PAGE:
2.0 History of California’s unemployment rate

According to the employment development board in California, over two million people have already exhausted their unemployment benefits over the years. This has rendered so many of them homeless and desperate to get a source of income. The unemployment rate in California has been proved to always be higher than the national unemployment rate; this can be shown using the table below which shows the unemployment rates of the year may 2011-may 2012. According to the statistics, over 2million people each month are unemployed. This means over 2 million families  left at the mercy of the society. This has greatly affected the living standards of many people in the state, and eventually leading to a decrease in the countries and states G.D.P and G.N.P

Date

National unemployment rate

California’s unemployment rate

Number of unemployed people

May 2011

9.0

11.9

2,176,060

June 2011

9.1

11.9

2,186,558

July 2011

9.1

11.9

2,189,569

August 2011

9.1

11.9

2,177,981

September 2011

9.0

11.7

2,153,005

October 2011

8.9

11.5

2,121,540

November 2011

8.7

11.3

2,089,833

December 2011

8.5

11.2

2,060,109

January 2012

8.3

10.9

2,019,491

February 2012

8.3

10.9

2,012,350

March 2012

8.2

11.0

2,031,074

April 2012

8.1

10.9

2,006,458

May 2012

8.2

10.8

1,993,947

2.1Causes of the unemployment

One major contributing factor that has led to the increase in the unemployment rate in the state is the fact that most employers discharged their workers because of the economic crises in the country. Employers are also spooked by the European debt crises and the stock market slide; hence, they are opting to hold off hiring for the time being. This is because of the aspect of wage rigidity e.g. once an individual gets employed, their wages are expected to increase irrespective of the financial situation. Hence, employers tend to limit the new entrants into the market as a way to avert risk and unnecessary expenses (HealthCal.org 2010).

The government is also to blame for the high unemployment rate in California. This is due to the fact that they have trimmed their expenditures by cutting positions resulting in the loss of over 3600 state government positions. According to the Employment Development Department (2012) even the construction and information sectors are discharging workers. This high rate of unemployed people in the state has led to a decline in production in the state, hence, a decline in the G.D.P. Most of the citizens living in California have already exhausted their unemployment benefits and, thus, are living below the federal poverty level. Some of the people, interviewed during the study, stated that they had to sell off their assets in order to survive. Some even had to move into shelters for homeless just to survive. This is unbelievable, especially since most of these people are well educated and qualified (Tucker 2008).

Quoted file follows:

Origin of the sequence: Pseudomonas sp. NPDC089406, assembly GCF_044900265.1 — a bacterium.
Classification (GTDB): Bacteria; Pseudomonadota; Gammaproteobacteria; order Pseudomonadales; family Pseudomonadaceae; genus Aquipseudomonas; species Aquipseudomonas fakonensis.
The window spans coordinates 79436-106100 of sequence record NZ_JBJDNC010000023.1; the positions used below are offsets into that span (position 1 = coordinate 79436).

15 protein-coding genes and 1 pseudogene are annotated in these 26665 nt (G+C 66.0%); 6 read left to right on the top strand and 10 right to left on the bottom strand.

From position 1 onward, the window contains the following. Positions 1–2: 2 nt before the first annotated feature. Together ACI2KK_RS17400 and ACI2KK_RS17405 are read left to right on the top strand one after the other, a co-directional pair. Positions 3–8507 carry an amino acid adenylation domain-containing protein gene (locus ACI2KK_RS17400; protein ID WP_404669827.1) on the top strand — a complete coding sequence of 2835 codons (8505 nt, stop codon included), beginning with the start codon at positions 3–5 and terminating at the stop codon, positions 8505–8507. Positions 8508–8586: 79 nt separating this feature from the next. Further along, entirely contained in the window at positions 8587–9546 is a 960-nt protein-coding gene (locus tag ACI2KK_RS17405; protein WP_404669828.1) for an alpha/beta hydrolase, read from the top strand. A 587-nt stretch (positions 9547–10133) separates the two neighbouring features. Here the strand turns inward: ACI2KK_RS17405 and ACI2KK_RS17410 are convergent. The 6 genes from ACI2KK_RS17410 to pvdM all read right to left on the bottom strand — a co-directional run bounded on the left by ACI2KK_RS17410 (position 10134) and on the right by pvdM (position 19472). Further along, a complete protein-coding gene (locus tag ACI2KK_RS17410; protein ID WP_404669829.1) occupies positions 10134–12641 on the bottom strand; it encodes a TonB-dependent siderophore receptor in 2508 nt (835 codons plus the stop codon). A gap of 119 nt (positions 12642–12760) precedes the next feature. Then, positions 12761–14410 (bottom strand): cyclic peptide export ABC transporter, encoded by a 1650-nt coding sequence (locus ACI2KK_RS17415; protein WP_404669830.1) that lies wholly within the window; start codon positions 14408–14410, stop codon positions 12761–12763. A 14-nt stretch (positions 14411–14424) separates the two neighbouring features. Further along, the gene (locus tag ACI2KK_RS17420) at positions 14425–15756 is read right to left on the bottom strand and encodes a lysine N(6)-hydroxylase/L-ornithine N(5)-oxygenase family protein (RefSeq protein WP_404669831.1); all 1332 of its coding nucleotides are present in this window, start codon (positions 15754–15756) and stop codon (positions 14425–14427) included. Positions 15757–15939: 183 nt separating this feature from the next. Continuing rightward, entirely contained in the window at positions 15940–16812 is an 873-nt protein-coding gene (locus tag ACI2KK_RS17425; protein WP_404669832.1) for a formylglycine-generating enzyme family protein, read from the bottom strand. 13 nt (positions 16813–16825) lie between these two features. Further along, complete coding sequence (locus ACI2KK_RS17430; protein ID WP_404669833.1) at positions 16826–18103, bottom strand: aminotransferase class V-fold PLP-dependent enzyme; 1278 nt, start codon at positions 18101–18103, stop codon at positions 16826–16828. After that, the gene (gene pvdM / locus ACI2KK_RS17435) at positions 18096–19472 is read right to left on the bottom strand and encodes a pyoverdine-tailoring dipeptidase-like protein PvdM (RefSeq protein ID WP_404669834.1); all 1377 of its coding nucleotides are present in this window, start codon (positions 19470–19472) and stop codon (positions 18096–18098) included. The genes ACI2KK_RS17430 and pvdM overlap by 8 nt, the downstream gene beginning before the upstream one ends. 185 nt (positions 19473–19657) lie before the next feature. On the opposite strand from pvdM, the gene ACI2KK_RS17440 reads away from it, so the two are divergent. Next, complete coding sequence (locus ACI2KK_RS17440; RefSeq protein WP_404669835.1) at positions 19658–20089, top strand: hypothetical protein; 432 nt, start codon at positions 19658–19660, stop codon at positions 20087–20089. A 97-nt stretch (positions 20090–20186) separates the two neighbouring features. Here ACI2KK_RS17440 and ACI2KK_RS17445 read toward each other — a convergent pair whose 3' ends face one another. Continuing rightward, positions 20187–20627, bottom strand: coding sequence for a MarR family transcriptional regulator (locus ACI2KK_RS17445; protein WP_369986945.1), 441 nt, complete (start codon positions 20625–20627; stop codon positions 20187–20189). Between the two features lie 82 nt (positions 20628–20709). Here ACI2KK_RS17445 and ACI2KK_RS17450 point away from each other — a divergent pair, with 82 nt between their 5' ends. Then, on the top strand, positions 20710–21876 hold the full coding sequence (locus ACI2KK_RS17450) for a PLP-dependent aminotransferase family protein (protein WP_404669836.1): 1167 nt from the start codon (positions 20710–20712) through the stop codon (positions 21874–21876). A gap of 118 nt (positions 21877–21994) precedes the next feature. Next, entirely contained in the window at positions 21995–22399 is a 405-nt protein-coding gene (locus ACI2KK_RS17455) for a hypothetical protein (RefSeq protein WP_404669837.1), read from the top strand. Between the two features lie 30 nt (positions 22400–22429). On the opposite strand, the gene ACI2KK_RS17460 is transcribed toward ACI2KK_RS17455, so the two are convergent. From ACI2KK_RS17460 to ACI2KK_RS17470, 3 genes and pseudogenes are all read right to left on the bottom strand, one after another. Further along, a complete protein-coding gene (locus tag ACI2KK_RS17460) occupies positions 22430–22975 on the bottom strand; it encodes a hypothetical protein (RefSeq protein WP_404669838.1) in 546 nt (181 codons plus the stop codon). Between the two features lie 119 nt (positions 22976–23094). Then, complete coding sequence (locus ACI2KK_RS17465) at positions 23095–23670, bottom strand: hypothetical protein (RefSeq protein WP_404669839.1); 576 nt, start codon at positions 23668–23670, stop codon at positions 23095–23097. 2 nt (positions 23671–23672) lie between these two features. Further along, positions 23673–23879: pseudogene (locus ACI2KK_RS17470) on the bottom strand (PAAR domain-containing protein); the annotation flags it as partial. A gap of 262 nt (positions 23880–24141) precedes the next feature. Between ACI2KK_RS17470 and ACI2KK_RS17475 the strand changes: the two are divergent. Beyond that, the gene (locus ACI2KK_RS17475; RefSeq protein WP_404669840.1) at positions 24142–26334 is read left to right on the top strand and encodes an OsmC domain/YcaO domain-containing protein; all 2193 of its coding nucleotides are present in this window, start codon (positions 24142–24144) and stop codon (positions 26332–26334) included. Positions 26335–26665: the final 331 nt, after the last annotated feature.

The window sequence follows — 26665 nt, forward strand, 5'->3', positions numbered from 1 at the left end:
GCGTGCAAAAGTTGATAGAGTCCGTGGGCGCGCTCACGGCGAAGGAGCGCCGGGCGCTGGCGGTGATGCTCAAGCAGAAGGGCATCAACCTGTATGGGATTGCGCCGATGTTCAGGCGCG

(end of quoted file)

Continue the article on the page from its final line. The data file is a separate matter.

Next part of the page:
The recession is also a major contributing factor to causing the high rate of unemployment. This is because so many companies collapsed and the cost of living shot up. As a result, many companies had to discharge their workers in order to avoid bankruptcy. Thus, the number of unemployed people got raised. This is showed in the graph below.

2.2 Consequences of the high rate of unemployment

The high rate of unemployment in the state of California has had its fair share of consequences. For instance, the state’s G.D.P and G.N.P have greatly decreased making the conditions in the state worse. The productivity of the people has been limited by the available wages as well as other market imperfections that have rendered many of them jobless. This decline in productivity has increased the cost of living. Commodities cost more than before, and the people have to pay more for the most basic commodities. Another consequence is the increase in the rate of criminal activities. It is attributed to the people’s desperation to get income to survive. This has resulted in many people turning to crime, and those unfortunate to get caught end up in prison. Their families are thus left helpless, and the vicious cycle continues. This has also led to a poor environmental state in the cities. Massive numbers of homeless people put up shanties in allies for shelter. Brain drain is also a common occurrence in the state. There are many qualified and highly educated people in the state, who are unemployed. Thus, many of them opt to migrate to other states or countries in search of jobs. For this reason, those individuals left behind cannot meet the demand for commodities since the manpower is limited. California’s unemployment rate has drastically affected the California economy whereby there has been a reduction in the economy growth rate in different years due to different reasons. (Tucker 2008)

Underemployment